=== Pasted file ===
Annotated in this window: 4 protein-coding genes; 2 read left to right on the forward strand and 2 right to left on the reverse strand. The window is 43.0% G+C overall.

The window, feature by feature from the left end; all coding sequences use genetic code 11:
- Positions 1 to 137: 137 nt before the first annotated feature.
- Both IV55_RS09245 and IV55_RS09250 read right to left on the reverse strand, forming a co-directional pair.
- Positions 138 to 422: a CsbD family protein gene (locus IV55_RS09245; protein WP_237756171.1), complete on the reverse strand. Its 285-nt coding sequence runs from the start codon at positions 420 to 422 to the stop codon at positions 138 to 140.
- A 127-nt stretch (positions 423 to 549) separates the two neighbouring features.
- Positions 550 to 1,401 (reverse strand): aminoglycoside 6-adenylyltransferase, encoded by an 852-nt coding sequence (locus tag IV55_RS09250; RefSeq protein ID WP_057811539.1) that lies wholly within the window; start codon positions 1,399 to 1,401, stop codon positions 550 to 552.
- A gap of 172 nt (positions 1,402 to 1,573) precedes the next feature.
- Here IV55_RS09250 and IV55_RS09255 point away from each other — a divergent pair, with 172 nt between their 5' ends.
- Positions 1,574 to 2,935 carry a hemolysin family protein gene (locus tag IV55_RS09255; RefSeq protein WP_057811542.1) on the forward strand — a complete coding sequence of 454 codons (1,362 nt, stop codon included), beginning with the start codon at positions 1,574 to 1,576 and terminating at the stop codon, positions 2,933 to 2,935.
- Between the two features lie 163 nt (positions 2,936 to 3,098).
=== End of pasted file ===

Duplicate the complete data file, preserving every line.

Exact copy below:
Annotated in this window: 4 protein-coding genes; 2 read left to right on the forward strand and 2 right to left on the reverse strand. The window is 43.0% G+C overall.

The window, feature by feature from the left end; all coding sequences use genetic code 11:
- Positions 1 to 137: 137 nt before the first annotated feature.
- Both IV55_RS09245 and IV55_RS09250 read right to left on the reverse strand, forming a co-directional pair.
- Positions 138 to 422: a CsbD family protein gene (locus IV55_RS09245; protein WP_237756171.1), complete on the reverse strand. Its 285-nt coding sequence runs from the start codon at positions 420 to 422 to the stop codon at positions 138 to 140.
- A 127-nt stretch (positions 423 to 549) separates the two neighbouring features.
- Positions 550 to 1,401 (reverse strand): aminoglycoside 6-adenylyltransferase, encoded by an 852-nt coding sequence (locus tag IV55_RS09250; RefSeq protein ID WP_057811539.1) that lies wholly within the window; start codon positions 1,399 to 1,401, stop codon positions 550 to 552.
- A gap of 172 nt (positions 1,402 to 1,573) precedes the next feature.
- Here IV55_RS09250 and IV55_RS09255 point away from each other — a divergent pair, with 172 nt between their 5' ends.
- Positions 1,574 to 2,935 carry a hemolysin family protein gene (locus tag IV55_RS09255; RefSeq protein WP_057811542.1) on the forward strand — a complete coding sequence of 454 codons (1,362 nt, stop codon included), beginning with the start codon at positions 1,574 to 1,576 and terminating at the stop codon, positions 2,933 to 2,935.
- Between the two features lie 163 nt (positions 2,936 to 3,098).